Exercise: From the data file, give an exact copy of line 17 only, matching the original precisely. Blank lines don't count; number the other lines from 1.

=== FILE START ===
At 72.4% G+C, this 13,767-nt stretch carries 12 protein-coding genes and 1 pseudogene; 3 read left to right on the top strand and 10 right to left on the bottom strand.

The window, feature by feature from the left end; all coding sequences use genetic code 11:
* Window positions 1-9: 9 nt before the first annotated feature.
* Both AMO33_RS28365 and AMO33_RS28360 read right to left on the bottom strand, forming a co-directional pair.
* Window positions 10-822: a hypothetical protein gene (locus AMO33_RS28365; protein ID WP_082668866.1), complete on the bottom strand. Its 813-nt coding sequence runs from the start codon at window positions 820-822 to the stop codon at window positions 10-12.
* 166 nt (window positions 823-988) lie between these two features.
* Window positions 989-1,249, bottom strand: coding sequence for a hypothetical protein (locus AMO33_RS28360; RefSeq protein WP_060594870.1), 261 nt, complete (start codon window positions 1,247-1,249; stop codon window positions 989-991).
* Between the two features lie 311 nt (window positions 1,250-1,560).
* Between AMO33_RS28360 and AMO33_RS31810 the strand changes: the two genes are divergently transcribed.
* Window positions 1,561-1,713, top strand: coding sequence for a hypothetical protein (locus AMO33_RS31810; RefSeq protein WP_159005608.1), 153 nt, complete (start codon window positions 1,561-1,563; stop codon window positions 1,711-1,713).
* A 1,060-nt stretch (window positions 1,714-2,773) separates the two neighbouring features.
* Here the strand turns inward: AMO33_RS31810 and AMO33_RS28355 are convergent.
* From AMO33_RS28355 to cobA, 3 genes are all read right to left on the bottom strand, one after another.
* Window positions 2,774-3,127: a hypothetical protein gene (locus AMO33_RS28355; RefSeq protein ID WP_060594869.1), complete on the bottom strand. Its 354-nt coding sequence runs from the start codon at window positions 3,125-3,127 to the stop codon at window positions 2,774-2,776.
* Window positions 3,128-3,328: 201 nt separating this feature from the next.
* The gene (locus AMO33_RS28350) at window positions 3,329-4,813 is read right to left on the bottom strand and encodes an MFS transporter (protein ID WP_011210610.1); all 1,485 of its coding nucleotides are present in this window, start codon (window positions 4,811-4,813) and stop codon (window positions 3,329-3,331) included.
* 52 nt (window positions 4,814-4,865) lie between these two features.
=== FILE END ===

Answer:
* 52 nt (window positions 4,814-4,865) lie between these two features.